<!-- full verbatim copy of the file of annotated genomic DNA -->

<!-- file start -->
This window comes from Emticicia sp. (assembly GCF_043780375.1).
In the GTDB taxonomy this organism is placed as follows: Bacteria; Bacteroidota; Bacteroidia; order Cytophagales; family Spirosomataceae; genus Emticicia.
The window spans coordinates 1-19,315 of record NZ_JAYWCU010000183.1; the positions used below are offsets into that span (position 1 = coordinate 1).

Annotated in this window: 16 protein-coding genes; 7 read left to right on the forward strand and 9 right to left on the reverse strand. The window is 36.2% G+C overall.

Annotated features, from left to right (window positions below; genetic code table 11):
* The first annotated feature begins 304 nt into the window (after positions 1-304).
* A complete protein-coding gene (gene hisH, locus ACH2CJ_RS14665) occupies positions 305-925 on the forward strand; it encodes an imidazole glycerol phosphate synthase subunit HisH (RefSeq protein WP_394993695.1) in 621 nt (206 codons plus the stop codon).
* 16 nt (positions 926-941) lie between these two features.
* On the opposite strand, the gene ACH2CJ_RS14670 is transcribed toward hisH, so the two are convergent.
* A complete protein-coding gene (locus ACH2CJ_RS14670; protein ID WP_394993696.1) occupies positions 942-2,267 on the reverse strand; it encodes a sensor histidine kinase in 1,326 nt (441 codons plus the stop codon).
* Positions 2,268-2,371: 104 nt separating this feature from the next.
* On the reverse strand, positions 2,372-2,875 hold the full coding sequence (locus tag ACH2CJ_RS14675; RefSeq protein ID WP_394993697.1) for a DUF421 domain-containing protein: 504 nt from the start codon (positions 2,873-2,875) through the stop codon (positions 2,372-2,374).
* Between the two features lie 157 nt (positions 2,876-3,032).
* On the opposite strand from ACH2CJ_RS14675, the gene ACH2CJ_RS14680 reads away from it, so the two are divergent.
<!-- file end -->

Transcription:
This window comes from Emticicia sp. (assembly GCF_043780375.1).
In the GTDB taxonomy this organism is placed as follows: Bacteria; Bacteroidota; Bacteroidia; order Cytophagales; family Spirosomataceae; genus Emticicia.
The window spans coordinates 1-19,315 of record NZ_JAYWCU010000183.1; the positions used below are offsets into that span (position 1 = coordinate 1).

Annotated in this window: 16 protein-coding genes; 7 read left to right on the forward strand and 9 right to left on the reverse strand. The window is 36.2% G+C overall.

Annotated features, from left to right (window positions below; genetic code table 11):
* The first annotated feature begins 304 nt into the window (after positions 1-304).
* A complete protein-coding gene (gene hisH, locus ACH2CJ_RS14665) occupies positions 305-925 on the forward strand; it encodes an imidazole glycerol phosphate synthase subunit HisH (RefSeq protein WP_394993695.1) in 621 nt (206 codons plus the stop codon).
* 16 nt (positions 926-941) lie between these two features.
* On the opposite strand, the gene ACH2CJ_RS14670 is transcribed toward hisH, so the two are convergent.
* A complete protein-coding gene (locus ACH2CJ_RS14670; protein ID WP_394993696.1) occupies positions 942-2,267 on the reverse strand; it encodes a sensor histidine kinase in 1,326 nt (441 codons plus the stop codon).
* Positions 2,268-2,371: 104 nt separating this feature from the next.
* On the reverse strand, positions 2,372-2,875 hold the full coding sequence (locus tag ACH2CJ_RS14675; RefSeq protein ID WP_394993697.1) for a DUF421 domain-containing protein: 504 nt from the start codon (positions 2,873-2,875) through the stop codon (positions 2,372-2,374).
* Between the two features lie 157 nt (positions 2,876-3,032).
* On the opposite strand from ACH2CJ_RS14675, the gene ACH2CJ_RS14680 reads away from it, so the two are divergent.